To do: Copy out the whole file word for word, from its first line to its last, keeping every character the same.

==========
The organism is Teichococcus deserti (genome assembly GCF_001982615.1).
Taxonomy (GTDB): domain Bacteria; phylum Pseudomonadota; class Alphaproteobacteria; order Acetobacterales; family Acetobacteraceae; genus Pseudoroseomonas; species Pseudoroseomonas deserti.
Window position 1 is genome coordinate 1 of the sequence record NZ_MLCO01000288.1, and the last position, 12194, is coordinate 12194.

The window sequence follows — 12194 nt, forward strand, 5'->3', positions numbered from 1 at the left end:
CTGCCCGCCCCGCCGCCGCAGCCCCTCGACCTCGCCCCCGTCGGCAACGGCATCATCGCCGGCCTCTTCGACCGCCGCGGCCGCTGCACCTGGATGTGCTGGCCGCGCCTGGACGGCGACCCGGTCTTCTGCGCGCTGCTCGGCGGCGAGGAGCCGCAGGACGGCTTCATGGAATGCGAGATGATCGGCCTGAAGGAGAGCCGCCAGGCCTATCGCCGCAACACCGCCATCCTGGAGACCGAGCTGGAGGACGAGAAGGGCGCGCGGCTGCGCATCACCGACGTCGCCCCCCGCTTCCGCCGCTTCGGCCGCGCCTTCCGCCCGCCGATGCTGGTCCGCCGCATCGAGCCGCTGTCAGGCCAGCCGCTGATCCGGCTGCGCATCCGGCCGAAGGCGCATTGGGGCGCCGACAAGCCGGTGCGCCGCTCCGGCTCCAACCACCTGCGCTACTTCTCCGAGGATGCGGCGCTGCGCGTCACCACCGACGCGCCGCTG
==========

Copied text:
The organism is Teichococcus deserti (genome assembly GCF_001982615.1).
Taxonomy (GTDB): domain Bacteria; phylum Pseudomonadota; class Alphaproteobacteria; order Acetobacterales; family Acetobacteraceae; genus Pseudoroseomonas; species Pseudoroseomonas deserti.
Window position 1 is genome coordinate 1 of the sequence record NZ_MLCO01000288.1, and the last position, 12194, is coordinate 12194.

The window sequence follows — 12194 nt, forward strand, 5'->3', positions numbered from 1 at the left end:
CTGCCCGCCCCGCCGCCGCAGCCCCTCGACCTCGCCCCCGTCGGCAACGGCATCATCGCCGGCCTCTTCGACCGCCGCGGCCGCTGCACCTGGATGTGCTGGCCGCGCCTGGACGGCGACCCGGTCTTCTGCGCGCTGCTCGGCGGCGAGGAGCCGCAGGACGGCTTCATGGAATGCGAGATGATCGGCCTGAAGGAGAGCCGCCAGGCCTATCGCCGCAACACCGCCATCCTGGAGACCGAGCTGGAGGACGAGAAGGGCGCGCGGCTGCGCATCACCGACGTCGCCCCCCGCTTCCGCCGCTTCGGCCGCGCCTTCCGCCCGCCGATGCTGGTCCGCCGCATCGAGCCGCTGTCAGGCCAGCCGCTGATCCGGCTGCGCATCCGGCCGAAGGCGCATTGGGGCGCCGACAAGCCGGTGCGCCGCTCCGGCTCCAACCACCTGCGCTACTTCTCCGAGGATGCGGCGCTGCGCGTCACCACCGACGCGCCGCTG